Facebook CEO Mark Zuckerberg. Photo credit: JC Lasica, http://www.flickr.com/photos/jdlasica/3010221890/
Facebook shares dropped to an all-time low of $28.65, just 11 days after the company’s Wall Street debut high of $38 on 18 May 2012. The latest price tumble marks yet another headline-grabbing low in Facebook’s stock market floatation.
As Katherine Rushton pointed out in The Telegraph, the social networking giant has lost a fifth of its value since going public, and is widely considered to have had the most disastrous floatation of any major company for a decade. And things are set to get worse: “Many brokers are expected to cut their losses now that Facebook shares have passed the important psychological thresholds of $30 a share and a 20pc drop in value,” Rushton said.
So what has gone wrong?
Read more about Facebook’s stock market float at The Periscope Post.
Can Mark Zuckerberg handle being Facebook CEO?
The Facebook IPO was Mark Zuckerberg’s first big test as CEO, wrote Dan Lyons at The Daily Beast, and he failed it. “Worse, in the wake of this overhyped and poorly managed stock deal, the guy in charge was nowhere to be found. He wouldn’t do interviews, or even make a statement,” Lyons said – and this raises the question of whether 28-year-old Zuckerberg is really ready to be CEO of a publically traded company. “Zuckerberg will have to learn on the job. He’s now running a company valued at $90 billion, more than Ford and General Motors combined. That’s like taking flying lessons when you’re already in the cockpit of a 747 with hundreds of passengers aboard,” Lyons pointed out.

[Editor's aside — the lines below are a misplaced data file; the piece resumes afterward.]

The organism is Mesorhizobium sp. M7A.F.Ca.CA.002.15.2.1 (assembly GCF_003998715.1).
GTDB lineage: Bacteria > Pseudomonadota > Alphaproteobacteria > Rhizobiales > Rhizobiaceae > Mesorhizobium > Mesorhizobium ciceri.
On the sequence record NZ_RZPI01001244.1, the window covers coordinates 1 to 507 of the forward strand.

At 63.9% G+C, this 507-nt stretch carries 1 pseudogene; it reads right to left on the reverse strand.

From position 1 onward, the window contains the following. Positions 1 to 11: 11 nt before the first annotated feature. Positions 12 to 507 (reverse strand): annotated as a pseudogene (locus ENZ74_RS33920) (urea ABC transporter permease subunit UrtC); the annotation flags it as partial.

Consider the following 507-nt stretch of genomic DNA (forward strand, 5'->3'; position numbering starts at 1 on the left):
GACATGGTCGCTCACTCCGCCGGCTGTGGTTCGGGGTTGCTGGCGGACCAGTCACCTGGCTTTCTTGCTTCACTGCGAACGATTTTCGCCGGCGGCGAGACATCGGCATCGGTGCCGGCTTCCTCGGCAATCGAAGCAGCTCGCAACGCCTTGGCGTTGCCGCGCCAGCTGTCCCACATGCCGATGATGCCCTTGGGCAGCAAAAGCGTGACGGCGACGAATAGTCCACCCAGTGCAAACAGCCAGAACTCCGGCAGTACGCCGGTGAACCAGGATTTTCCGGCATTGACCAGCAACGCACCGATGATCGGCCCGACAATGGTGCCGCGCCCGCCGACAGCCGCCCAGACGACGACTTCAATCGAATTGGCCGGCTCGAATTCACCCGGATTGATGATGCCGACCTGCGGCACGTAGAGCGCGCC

Facebook has a mobile problem
“Careful observers of the run-up to Facebook’s IPO, including myself and my CNET colleagues, noted early that Facebook has a mobile problem,” wrote Molly Wood at CNET. The company is unable to make money from mobile traffic, and the rise in mobile usage is cutting into existing revenues. But Facebook is not alone: “Every site on the Web has a mobile problem,” Wood said. “Simply put: the world is going mobile, it’s hard to make money on mobile, and no one is feeling that more painfully than Facebook.”
Facebook failing to win over advertisers
Rebecca Greenfield examined Facebook’s impact on the wider economy at The Atlantic Wire, and concluded that the company has made scant contribution. “Facebook money, unless its a billion dollar buy of another tech company, doesn’t go far,” said Greenfield. “But Facebook’s a public company now, so we should hope it stimulates some sort of growth somewhere, right?” A big part of the problem is that Facebook is not doing well with advertisers: “Facebook hasn’t proven it can or will effectively sell its users, which drives all that negativity happening on the market.”